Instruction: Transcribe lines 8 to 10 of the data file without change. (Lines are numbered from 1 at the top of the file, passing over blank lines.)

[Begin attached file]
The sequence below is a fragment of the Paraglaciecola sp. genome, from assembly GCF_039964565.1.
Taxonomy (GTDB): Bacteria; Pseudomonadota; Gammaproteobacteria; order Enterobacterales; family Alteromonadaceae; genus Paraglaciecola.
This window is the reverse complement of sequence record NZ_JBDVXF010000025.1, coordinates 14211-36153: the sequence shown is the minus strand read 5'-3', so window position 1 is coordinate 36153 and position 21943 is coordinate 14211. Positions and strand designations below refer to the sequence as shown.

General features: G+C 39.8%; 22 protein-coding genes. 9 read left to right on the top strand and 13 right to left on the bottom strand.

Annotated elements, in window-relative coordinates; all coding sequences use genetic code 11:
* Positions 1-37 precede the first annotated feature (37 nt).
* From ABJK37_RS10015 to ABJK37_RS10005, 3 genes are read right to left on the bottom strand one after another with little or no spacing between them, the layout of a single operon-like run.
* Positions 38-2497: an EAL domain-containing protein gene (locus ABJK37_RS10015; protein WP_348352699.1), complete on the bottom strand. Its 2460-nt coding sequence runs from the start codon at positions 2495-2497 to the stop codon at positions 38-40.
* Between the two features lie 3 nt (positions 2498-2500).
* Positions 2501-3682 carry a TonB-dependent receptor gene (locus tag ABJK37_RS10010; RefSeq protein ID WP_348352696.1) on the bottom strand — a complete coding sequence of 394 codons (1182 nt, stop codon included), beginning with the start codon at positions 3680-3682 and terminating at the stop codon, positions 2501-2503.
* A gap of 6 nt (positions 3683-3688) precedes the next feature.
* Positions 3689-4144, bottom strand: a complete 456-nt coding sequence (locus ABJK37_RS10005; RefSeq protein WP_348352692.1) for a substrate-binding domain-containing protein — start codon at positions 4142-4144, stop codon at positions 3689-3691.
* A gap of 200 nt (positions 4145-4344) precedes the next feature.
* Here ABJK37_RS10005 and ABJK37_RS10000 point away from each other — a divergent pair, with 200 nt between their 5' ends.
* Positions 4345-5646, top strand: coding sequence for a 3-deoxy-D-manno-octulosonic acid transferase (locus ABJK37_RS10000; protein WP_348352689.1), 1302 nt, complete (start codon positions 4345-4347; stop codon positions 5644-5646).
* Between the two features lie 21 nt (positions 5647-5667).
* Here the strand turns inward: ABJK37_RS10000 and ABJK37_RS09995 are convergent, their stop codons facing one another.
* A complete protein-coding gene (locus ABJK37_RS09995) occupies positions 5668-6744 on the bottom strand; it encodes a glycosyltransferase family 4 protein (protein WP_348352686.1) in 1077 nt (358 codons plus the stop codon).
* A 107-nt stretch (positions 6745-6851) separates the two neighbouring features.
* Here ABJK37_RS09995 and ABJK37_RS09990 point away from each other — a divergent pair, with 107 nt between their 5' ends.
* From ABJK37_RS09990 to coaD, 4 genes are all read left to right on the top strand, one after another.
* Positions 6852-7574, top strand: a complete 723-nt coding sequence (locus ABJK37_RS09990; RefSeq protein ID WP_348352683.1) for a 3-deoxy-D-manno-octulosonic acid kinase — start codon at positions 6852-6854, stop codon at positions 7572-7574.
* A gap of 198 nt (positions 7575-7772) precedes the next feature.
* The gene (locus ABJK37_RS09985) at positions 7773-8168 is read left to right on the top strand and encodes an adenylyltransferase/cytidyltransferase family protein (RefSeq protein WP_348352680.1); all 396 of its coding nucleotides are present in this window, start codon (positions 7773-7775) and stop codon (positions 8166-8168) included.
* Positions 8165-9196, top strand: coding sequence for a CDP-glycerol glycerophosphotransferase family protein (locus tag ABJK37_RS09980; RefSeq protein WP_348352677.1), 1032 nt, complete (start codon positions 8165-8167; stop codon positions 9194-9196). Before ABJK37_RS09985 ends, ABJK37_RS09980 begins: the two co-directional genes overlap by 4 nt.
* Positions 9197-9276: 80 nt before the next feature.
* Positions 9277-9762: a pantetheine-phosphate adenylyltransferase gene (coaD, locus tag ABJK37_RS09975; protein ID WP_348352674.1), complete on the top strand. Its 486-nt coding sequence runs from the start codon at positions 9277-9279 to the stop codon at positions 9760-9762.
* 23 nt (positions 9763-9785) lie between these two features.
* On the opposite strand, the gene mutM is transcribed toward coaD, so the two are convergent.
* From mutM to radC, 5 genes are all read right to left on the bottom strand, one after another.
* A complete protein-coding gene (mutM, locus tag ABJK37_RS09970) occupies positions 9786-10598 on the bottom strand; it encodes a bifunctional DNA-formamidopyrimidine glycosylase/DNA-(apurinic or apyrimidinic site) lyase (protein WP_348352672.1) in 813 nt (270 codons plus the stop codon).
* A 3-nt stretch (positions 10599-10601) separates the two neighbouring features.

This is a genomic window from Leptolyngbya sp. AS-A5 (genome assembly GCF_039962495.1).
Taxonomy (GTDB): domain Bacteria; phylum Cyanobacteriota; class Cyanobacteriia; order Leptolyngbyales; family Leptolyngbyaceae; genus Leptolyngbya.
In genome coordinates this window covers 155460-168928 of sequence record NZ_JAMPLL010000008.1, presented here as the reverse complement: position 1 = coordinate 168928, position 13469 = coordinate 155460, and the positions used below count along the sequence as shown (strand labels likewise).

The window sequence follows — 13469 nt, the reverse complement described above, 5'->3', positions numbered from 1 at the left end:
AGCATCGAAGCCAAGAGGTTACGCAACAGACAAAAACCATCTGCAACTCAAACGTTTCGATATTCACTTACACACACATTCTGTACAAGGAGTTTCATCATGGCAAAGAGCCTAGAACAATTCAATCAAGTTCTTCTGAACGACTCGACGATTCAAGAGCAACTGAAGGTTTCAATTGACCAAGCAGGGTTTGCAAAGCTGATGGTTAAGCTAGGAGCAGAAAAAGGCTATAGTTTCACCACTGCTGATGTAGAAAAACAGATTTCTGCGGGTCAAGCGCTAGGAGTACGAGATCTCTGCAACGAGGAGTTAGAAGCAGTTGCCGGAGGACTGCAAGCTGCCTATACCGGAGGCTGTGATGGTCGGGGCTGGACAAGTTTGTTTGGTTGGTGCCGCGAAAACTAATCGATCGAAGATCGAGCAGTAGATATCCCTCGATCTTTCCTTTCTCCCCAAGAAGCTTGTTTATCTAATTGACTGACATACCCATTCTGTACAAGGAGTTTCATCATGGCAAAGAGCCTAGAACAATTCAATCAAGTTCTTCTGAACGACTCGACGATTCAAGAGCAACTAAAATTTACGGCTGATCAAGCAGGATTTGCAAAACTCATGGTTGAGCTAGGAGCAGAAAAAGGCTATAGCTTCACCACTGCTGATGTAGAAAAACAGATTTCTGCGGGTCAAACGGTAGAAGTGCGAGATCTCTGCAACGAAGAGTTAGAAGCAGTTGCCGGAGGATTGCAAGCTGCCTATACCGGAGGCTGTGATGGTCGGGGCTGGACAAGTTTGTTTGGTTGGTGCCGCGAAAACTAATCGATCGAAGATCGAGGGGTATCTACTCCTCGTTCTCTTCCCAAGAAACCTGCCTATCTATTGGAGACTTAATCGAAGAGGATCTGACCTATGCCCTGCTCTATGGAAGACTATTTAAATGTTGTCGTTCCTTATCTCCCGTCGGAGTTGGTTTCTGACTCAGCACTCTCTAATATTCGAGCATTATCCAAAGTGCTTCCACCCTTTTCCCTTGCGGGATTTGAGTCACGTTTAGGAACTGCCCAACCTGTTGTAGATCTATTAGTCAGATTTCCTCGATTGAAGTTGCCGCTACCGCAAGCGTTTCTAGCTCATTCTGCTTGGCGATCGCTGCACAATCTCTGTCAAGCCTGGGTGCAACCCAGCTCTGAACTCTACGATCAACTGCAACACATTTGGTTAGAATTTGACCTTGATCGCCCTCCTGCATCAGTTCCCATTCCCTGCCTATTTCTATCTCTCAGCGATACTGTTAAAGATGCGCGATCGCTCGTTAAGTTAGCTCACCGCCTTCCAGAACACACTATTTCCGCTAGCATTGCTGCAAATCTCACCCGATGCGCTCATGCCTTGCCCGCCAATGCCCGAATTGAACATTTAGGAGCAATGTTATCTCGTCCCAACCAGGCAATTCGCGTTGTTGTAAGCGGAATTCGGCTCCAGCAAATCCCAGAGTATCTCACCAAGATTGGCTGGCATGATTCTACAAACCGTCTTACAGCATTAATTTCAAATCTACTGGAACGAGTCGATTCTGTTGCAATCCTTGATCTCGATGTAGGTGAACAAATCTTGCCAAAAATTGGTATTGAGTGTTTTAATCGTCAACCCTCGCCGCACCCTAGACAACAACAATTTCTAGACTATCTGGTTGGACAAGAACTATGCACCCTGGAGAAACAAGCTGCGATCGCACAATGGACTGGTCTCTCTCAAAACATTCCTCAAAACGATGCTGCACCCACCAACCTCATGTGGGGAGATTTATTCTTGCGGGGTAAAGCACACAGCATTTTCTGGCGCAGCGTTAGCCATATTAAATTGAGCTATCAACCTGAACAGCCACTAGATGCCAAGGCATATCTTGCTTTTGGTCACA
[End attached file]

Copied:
* Positions 38-2497: an EAL domain-containing protein gene (locus ABJK37_RS10015; protein WP_348352699.1), complete on the bottom strand. Its 2460-nt coding sequence runs from the start codon at positions 2495-2497 to the stop codon at positions 38-40.
* Between the two features lie 3 nt (positions 2498-2500).
* Positions 2501-3682 carry a TonB-dependent receptor gene (locus tag ABJK37_RS10010; RefSeq protein ID WP_348352696.1) on the bottom strand — a complete coding sequence of 394 codons (1182 nt, stop codon included), beginning with the start codon at positions 3680-3682 and terminating at the stop codon, positions 2501-2503.